Air Force

Air Force veteran sues VA hospital over Bible display

A U.S. Air Force veteran filed a federal lawsuit Tuesday arguing a Bible on display at a New Hampshire veterans hospital violates the First Amendment, according to The Associated Press.

James Chamberlain claimed in the lawsuit that the Bible, which is part of a display at the Manchester VA Medical Center, violates the amendment’s establishment clause. Chamberlain, himself a Christian, argued in the lawsuit that the table should not single out any one faith, according to the AP.

{mosads}The Bible in question was carried by a prisoner of war during World War II and is part of the hospital’s Missing Man Table, which commemorates prisoners of war and missing-in-action veterans, according to the news service.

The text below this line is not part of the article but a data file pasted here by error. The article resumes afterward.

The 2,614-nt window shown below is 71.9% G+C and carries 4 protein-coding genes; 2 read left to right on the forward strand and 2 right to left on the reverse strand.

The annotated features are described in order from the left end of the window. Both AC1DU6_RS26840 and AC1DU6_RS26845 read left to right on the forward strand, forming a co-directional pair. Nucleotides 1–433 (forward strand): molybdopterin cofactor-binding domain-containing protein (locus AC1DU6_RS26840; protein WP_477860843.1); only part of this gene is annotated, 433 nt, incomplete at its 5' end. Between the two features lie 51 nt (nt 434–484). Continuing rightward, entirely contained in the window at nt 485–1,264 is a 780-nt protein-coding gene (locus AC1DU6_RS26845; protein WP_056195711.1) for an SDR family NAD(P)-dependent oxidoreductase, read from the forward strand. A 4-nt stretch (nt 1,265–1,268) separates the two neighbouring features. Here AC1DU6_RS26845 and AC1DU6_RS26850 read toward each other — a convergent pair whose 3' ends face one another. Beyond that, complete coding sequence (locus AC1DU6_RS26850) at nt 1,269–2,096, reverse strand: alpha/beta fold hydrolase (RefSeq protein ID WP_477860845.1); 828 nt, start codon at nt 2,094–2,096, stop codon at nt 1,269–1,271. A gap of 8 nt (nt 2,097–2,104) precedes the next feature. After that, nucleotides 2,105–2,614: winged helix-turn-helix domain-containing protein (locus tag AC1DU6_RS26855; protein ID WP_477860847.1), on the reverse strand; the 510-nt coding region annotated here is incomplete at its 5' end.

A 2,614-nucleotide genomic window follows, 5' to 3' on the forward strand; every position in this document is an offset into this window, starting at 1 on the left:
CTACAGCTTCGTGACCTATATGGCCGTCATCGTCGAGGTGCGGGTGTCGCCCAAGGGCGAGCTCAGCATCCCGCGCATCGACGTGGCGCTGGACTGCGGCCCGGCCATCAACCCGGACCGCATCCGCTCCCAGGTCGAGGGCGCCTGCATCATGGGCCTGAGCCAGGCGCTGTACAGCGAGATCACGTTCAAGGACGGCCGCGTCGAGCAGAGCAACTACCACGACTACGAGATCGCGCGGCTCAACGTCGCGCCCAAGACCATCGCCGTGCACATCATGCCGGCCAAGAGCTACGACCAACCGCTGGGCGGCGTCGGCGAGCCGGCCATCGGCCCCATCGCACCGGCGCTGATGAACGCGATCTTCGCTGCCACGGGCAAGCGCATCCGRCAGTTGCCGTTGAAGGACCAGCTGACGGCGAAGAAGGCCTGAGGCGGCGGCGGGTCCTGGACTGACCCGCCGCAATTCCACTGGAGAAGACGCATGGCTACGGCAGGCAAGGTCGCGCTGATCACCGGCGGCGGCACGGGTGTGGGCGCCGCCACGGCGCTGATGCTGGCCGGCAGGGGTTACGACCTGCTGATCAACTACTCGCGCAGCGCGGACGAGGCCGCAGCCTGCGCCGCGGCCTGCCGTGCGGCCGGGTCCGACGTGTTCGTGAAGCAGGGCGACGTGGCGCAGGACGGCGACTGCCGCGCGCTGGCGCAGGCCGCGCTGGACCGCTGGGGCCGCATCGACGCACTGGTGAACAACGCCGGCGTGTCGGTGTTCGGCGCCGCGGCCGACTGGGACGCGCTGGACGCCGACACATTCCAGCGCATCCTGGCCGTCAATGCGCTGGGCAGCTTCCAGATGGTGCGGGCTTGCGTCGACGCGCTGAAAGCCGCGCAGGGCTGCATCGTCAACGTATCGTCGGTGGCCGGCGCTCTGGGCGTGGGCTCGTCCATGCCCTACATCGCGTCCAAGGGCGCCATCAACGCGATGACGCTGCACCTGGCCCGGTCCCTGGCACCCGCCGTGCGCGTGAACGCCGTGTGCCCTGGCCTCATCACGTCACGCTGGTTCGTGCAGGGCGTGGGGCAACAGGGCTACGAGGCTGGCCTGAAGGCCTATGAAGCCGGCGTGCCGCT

The hospital had initially removed the Bible in January in response to a complaint from another group, the Military Religious Freedom Foundation (MRFR), which cited objections from over a dozen patients, but the Bible was replaced in the display in February.

A Department of Veterans Affairs spokesperson told the AP the hospital received a series of complaints from veterans and others in response to its removal, leading officials to restore the Bible and apologize for its removal. The spokesman called the display “a secular tribute to America’s POW/MIA community,” according to the AP.

“This lawsuit – backed by a group known for questionable practices and unsuccessful lawsuits – is nothing more than an attempt to force VA into censoring a show of respect for America’s POW/MIA community,” VA spokesman Curt Cashour told the AP, referencing the MRFR. “Make no mistake: VA will not be bullied on this issue.”

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